“He’s probably nervous, too. All the kids are when they first get here. I guess they can’t help it, considering the bad situations they come from.”
Before leaving, Tater bent down and glanced at Sirloin, sleeping soundly on a fluffy pillow. “Looks like somebody had a rough day. Where’s Harriet?”
“Probably on the porch, looking at birds, or sleeping on our bed,” Mrs. Shaw said. “Tater, take it slowly. Frankie has an attitude sharp as a pick ax.”
“I can handle him.”
Tater took a deep breath, put on his slippers and shuffled a few steps down the narrow hallway. In front of Frankie’s bedroom door he rapped once. “Hi Frankie, I’m Mr. Shaw. It’s dinnertime and we’d like you to join us.”
A few seconds passed so Tater said, “You can stay in there all night if you want to, but Mrs. Shaw fixed a special meal. My wife’s a good cook.”
“I’m not coming out,” Frankie said.
“What if I come in?”
Tater nudged the door open and slowly inched his way inside. There, he found Frankie sitting on a chair, rocking back and forth. The boy stared out the window at the sun setting behind the snow-cappedGrand TetonMountains.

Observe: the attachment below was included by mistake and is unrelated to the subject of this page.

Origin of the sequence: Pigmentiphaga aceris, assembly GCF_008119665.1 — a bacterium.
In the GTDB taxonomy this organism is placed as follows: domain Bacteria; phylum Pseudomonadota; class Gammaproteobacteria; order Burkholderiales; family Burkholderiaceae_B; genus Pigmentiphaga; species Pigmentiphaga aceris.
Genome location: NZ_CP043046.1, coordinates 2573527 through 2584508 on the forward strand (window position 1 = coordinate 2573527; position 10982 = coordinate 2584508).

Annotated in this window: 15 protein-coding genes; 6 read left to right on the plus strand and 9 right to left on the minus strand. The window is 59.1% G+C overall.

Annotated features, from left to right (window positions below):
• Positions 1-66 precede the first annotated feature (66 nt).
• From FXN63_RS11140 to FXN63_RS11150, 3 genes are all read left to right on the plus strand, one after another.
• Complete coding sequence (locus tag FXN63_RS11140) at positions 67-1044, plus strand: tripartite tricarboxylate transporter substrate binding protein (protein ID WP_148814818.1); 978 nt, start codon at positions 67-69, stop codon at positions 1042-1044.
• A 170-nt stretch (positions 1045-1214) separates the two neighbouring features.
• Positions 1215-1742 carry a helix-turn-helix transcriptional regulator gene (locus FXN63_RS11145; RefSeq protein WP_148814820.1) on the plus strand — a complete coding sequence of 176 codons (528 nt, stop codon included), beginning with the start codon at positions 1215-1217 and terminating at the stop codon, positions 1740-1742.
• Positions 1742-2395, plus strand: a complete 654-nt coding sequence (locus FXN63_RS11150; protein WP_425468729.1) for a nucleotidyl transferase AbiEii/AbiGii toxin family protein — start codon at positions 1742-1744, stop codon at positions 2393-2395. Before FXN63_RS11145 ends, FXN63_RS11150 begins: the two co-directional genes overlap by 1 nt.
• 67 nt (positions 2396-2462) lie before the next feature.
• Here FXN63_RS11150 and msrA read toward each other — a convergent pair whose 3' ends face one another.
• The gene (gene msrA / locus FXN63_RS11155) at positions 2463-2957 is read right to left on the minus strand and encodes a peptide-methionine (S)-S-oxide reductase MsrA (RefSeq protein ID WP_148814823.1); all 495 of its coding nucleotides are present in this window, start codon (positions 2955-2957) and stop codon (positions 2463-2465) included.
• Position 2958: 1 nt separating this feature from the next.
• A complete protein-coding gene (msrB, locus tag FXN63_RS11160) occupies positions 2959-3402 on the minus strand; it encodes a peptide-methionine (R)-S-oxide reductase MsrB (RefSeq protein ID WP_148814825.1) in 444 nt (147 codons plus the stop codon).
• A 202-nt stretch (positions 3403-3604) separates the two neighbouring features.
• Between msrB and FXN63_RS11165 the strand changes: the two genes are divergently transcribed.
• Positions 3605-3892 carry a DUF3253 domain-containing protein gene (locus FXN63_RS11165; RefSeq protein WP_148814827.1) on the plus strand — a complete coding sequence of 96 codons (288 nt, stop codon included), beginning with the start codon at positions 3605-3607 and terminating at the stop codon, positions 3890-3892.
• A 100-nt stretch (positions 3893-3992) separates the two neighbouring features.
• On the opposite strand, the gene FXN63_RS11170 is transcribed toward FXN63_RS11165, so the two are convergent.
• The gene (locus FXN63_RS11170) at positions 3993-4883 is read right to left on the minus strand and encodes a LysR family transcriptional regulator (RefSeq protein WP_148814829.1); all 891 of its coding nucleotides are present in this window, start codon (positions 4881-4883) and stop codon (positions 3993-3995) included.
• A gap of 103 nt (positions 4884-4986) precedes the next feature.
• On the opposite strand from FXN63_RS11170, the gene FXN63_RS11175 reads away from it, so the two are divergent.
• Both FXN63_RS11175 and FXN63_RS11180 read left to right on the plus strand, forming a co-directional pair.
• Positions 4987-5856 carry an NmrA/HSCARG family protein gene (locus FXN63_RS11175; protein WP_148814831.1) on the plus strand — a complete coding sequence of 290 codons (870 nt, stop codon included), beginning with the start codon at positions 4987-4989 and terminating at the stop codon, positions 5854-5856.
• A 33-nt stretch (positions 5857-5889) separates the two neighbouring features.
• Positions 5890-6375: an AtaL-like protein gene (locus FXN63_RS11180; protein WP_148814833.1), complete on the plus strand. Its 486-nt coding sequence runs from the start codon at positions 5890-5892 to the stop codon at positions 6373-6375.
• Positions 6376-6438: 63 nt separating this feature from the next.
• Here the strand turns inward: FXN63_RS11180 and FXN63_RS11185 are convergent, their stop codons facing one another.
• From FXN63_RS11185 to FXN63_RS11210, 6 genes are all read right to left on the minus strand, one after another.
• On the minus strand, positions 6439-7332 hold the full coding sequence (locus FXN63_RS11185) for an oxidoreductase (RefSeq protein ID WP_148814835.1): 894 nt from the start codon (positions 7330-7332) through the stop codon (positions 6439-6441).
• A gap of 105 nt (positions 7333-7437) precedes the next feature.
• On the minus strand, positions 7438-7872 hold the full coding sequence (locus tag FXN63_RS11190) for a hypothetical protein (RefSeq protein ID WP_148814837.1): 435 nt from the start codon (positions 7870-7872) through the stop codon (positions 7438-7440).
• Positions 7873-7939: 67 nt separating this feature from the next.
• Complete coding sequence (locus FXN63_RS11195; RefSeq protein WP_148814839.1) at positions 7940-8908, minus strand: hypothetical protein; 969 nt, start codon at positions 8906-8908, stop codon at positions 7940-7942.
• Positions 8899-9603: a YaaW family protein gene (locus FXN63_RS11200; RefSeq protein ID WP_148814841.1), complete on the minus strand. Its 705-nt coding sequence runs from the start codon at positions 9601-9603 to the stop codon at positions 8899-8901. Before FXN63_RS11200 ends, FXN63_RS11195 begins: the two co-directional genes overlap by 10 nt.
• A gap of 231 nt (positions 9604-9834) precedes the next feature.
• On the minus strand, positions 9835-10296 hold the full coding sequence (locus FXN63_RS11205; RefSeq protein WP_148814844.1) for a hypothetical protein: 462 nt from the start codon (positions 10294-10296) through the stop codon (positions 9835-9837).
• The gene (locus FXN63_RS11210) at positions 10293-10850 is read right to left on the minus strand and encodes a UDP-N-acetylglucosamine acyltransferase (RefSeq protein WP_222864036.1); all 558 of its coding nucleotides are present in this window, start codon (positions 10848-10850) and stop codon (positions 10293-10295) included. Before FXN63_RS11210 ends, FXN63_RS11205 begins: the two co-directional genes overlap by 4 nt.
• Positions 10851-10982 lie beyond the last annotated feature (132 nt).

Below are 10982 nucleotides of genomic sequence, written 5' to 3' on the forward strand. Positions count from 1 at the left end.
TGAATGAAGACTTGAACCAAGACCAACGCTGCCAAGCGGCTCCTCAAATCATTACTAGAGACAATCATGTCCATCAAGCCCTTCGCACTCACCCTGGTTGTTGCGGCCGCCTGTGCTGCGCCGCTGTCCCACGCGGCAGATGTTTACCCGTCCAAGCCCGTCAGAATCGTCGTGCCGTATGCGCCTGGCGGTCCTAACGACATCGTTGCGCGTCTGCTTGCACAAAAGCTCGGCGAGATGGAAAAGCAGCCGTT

Keeping a safe distance, Tater stayed by the door. “Have dinner with us. If you’re still uncomfortable, go back to your room, but at least eat something.”
Frankie chewed on his lip. Both arms were wrapped around his slender waist. Although he was a teenager, his eyes pleaded with Tater to be pick him up and hold him.
“I take it that means yes. Follow me,” Tater said.
Out of desperation, Frankie reluctantly tagged along behind Tater and joined the Shaw’s for dinner. A red-checkered tablecloth covered the round wooden table. Each setting had a ceramic plate with silverware on a folded white cloth napkin. In the middle sat a vase with a bouquet of freshly picked daisies from Mrs. Shaw’s garden.